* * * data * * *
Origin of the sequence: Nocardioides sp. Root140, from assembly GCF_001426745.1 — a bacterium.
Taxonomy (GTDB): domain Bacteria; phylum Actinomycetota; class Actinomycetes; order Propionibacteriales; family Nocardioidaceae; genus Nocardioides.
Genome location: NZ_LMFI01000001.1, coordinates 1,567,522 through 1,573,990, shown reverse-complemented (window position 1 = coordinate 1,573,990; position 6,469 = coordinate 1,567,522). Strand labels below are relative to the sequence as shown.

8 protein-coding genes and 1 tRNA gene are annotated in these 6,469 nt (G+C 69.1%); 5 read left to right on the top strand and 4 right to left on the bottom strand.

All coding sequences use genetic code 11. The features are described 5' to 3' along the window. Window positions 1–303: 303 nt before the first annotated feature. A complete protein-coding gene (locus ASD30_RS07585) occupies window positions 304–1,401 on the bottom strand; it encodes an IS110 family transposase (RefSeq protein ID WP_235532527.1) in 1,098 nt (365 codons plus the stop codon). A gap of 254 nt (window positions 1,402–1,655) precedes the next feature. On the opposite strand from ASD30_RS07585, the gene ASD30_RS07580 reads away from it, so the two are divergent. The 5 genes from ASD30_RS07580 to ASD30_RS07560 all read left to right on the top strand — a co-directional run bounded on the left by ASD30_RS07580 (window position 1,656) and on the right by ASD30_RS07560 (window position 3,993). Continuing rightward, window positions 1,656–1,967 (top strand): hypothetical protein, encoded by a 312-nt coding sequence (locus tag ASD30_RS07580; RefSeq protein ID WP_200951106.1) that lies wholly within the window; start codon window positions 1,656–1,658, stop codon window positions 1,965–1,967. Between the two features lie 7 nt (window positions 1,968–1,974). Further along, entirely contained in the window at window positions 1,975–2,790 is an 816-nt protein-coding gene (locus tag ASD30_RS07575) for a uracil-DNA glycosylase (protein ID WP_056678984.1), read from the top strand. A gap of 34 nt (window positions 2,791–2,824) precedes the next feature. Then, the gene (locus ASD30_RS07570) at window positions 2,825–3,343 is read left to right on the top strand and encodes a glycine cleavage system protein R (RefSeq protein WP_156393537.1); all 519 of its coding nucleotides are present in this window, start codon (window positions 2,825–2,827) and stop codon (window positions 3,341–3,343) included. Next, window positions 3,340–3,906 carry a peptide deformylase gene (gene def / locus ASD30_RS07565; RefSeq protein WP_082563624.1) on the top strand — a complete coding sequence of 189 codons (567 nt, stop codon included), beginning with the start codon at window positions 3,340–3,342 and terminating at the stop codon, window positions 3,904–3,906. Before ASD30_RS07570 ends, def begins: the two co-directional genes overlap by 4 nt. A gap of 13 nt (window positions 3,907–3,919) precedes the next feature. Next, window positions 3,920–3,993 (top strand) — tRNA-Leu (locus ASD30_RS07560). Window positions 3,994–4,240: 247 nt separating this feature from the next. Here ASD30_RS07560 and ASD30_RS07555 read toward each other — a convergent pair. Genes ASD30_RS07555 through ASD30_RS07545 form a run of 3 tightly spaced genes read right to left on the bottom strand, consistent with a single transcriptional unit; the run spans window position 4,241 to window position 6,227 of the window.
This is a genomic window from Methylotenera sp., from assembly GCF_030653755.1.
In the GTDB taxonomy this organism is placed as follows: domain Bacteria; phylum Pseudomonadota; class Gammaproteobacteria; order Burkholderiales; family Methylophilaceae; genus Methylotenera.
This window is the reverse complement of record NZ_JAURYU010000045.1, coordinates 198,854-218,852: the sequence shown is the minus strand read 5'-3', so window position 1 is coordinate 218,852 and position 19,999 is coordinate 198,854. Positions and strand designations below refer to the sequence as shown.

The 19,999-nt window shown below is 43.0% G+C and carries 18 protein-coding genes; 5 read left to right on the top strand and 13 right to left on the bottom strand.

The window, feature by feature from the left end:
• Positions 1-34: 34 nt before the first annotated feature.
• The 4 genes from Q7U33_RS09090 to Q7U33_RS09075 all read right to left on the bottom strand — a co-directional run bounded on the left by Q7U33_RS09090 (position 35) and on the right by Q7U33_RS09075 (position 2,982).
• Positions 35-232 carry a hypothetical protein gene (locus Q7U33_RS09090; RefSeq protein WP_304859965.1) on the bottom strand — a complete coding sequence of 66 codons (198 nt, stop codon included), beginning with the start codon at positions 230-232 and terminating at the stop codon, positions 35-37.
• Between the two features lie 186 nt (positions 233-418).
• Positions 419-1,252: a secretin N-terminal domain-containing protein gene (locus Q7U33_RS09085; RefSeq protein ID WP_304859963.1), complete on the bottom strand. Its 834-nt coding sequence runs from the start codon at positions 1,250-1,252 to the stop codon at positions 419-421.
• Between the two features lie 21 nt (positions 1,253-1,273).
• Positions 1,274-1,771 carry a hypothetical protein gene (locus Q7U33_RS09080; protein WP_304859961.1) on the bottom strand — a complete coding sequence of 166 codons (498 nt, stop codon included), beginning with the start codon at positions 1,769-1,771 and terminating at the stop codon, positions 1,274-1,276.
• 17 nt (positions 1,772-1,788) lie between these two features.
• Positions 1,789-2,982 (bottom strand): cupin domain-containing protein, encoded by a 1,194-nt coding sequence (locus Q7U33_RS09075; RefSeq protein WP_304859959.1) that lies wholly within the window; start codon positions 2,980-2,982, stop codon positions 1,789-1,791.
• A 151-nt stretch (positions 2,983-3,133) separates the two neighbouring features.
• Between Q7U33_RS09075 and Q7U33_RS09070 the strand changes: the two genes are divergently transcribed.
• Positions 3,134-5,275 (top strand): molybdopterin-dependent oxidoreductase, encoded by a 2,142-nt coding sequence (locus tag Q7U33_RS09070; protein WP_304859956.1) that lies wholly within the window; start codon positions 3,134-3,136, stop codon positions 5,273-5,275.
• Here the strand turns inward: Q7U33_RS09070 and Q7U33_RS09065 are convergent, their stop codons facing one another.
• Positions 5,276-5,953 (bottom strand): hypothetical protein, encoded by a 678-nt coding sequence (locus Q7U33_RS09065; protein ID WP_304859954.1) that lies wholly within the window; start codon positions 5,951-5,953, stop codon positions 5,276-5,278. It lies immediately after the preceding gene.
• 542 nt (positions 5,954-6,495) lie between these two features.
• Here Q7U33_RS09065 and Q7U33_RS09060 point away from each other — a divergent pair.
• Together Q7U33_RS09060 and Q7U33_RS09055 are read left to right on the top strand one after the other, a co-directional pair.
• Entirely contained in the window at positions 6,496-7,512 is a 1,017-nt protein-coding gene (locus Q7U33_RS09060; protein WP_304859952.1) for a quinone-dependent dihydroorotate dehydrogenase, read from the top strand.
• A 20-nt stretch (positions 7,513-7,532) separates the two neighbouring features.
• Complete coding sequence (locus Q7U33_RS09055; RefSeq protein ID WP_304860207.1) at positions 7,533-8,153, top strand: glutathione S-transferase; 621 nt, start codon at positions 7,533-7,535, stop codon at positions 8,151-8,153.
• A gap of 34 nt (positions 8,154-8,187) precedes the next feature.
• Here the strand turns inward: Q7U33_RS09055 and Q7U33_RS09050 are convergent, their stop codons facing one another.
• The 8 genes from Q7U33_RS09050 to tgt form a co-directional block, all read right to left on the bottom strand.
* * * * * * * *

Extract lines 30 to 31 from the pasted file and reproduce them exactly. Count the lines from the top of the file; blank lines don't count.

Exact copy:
• Complete coding sequence (locus Q7U33_RS09055; RefSeq protein ID WP_304860207.1) at positions 7,533-8,153, top strand: glutathione S-transferase; 621 nt, start codon at positions 7,533-7,535, stop codon at positions 8,151-8,153.
• A gap of 34 nt (positions 8,154-8,187) precedes the next feature.